the new MacBook processor is 45% more powerful than the M1

0

While Apple has just pre-orders open for its new MacBook Air and MacBook Pro in the US, early benchmarks have already revealed what to expect from the performance of the new M2 chip.

At its WWDC 2022 conference earlier this month, Apple lifted the lid on a new MacBook Air and 13-inch MacBook Pro, but most importantly its new M2 chip, which is a direct successor to the previous generation M1 processor. A few days before the official release of laptops, we already know everything about the performance of the new version.

Indeed, the M2 chip has already passed the test of several benchmarks, including GFXBench and Cinebench R23. Apple had announced that the graphics performance would be up to 35% better than the M1 chip, but it seems that the Apple M2 chip is finally exceeding its expectations. On GFX, early testing on GFXBench found a performance increase of around 40-45%. On Cinebench, the GPU of the M2 chip obtains scores of 1701 and 8538 points, against 1498 and 7660 points on the previous generation.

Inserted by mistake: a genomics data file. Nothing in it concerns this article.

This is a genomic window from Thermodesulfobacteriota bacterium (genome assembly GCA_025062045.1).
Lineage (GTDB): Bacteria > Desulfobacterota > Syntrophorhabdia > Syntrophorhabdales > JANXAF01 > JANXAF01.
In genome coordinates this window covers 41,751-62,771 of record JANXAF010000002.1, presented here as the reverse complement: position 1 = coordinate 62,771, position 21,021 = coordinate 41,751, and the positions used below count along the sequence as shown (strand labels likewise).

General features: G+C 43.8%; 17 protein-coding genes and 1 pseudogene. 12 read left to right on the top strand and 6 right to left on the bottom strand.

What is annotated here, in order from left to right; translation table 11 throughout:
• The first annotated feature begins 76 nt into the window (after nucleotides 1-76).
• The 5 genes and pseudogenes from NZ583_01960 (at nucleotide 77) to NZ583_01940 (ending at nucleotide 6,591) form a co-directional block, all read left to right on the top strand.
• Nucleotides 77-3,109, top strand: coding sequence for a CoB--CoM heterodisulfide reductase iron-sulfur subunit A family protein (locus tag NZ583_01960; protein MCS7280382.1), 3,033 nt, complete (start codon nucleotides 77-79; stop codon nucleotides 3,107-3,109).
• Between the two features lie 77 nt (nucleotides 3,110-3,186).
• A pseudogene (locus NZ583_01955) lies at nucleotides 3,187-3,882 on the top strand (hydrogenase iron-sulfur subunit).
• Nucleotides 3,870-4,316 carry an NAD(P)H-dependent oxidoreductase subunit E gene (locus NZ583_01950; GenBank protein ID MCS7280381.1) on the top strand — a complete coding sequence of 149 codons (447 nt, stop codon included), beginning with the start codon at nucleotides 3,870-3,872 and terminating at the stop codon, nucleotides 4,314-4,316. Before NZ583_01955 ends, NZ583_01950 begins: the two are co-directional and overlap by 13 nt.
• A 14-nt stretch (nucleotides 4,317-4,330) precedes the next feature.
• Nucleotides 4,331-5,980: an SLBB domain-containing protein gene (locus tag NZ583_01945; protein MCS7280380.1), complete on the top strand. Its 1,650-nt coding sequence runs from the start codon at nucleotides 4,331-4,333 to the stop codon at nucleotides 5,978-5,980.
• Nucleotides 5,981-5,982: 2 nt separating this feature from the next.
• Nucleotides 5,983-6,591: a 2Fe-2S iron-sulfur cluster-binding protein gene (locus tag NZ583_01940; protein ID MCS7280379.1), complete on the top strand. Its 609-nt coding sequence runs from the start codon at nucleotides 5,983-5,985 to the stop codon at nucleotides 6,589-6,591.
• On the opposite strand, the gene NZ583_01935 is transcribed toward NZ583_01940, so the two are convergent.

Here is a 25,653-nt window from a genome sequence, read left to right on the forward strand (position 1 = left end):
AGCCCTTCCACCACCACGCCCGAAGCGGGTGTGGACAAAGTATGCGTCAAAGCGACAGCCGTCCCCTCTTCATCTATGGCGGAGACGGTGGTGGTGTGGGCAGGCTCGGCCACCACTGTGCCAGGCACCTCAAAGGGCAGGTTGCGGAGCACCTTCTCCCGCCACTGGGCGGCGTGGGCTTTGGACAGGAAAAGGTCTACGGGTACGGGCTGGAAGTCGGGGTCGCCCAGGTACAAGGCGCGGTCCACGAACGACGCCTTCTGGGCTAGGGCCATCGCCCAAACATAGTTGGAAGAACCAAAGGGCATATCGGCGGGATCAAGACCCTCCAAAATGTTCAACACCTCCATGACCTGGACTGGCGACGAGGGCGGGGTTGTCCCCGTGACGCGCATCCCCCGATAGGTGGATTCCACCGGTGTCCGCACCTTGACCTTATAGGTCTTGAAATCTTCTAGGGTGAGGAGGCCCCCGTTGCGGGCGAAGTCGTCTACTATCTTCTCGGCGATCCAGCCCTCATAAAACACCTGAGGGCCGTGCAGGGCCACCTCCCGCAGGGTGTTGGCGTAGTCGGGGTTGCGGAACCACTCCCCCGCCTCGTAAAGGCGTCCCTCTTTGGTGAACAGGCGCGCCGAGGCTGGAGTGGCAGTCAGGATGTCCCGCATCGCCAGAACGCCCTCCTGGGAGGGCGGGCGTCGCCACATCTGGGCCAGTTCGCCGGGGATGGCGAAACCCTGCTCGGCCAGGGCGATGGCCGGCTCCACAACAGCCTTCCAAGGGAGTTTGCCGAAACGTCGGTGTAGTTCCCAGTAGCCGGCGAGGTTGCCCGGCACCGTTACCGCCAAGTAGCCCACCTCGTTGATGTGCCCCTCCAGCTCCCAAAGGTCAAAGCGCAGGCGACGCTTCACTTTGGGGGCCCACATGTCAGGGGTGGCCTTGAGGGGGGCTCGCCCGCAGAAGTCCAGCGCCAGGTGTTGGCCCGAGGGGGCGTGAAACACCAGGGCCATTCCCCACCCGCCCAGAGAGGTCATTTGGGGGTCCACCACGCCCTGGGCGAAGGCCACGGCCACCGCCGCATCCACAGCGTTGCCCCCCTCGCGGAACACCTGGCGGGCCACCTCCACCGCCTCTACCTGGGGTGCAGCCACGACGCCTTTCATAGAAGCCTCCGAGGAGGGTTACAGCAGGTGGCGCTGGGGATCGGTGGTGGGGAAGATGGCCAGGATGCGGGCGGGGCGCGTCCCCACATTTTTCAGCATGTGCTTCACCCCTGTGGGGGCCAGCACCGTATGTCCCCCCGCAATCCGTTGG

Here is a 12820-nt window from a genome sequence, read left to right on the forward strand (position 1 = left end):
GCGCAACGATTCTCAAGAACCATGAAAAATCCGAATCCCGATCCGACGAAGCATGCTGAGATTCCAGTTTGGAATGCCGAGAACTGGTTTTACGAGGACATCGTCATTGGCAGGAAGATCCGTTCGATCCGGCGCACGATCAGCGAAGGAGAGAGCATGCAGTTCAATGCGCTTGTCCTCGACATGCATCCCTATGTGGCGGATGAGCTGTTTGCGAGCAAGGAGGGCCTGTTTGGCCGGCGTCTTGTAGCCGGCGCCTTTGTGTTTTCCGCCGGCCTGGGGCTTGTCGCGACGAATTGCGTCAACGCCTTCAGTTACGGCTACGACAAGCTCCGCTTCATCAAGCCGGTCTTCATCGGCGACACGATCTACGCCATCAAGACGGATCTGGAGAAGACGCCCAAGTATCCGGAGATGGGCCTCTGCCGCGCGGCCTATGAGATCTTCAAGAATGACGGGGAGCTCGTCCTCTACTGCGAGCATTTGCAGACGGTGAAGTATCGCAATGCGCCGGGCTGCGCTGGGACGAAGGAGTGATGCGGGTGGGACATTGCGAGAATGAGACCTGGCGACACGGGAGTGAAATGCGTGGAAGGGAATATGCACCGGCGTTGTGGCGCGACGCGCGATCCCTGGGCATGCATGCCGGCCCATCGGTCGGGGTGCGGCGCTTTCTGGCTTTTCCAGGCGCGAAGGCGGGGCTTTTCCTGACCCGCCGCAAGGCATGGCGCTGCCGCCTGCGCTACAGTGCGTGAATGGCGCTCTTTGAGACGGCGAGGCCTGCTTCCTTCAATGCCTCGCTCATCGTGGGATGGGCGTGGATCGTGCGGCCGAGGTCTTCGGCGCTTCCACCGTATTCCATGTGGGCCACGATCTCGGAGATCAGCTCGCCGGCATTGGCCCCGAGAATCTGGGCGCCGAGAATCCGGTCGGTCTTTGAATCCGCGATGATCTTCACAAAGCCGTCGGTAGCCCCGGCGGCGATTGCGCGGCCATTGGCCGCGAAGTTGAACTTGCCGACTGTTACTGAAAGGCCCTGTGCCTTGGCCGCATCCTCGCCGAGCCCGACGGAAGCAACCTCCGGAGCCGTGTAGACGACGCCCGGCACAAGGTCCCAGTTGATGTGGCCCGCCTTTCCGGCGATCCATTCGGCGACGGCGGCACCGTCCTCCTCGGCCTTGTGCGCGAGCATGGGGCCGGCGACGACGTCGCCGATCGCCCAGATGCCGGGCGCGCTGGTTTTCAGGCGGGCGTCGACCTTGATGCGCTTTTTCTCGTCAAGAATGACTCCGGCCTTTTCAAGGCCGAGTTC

The Apple M2 chip is more powerful than the M1 by up to 45%

On the processor side, a run on the Geekbench benchmark revealed that the new Apple M2 processor was up to around 20% faster than the M1; while Apple only announces an 18% increase.

The benchmark shows that the speed of the Apple M2 is 3.49 GHz against 3.2 GHz for the M1; an increase of about 9%. Based on Geekbench 5 benchmark testing; the 13-inch MacBook Pro with the M2 chip scored 1,919 points in the single-core test; and 8,928 in the multi-core test.

These two results mark a significant improvement over the M1, which totals 1,707 and 7,419 points respectively. The single-core performance of the M2 is therefore around 11.56% faster than that of the M1; and the multi-core performance of the Apple M2 is 19.45% faster than that of the M1. Only two processors would be able to beat the M2 chip on one core. We are talking about the Intel Core i9-12900K and Core i9-12900KF processors.

Share.

Comments are closed.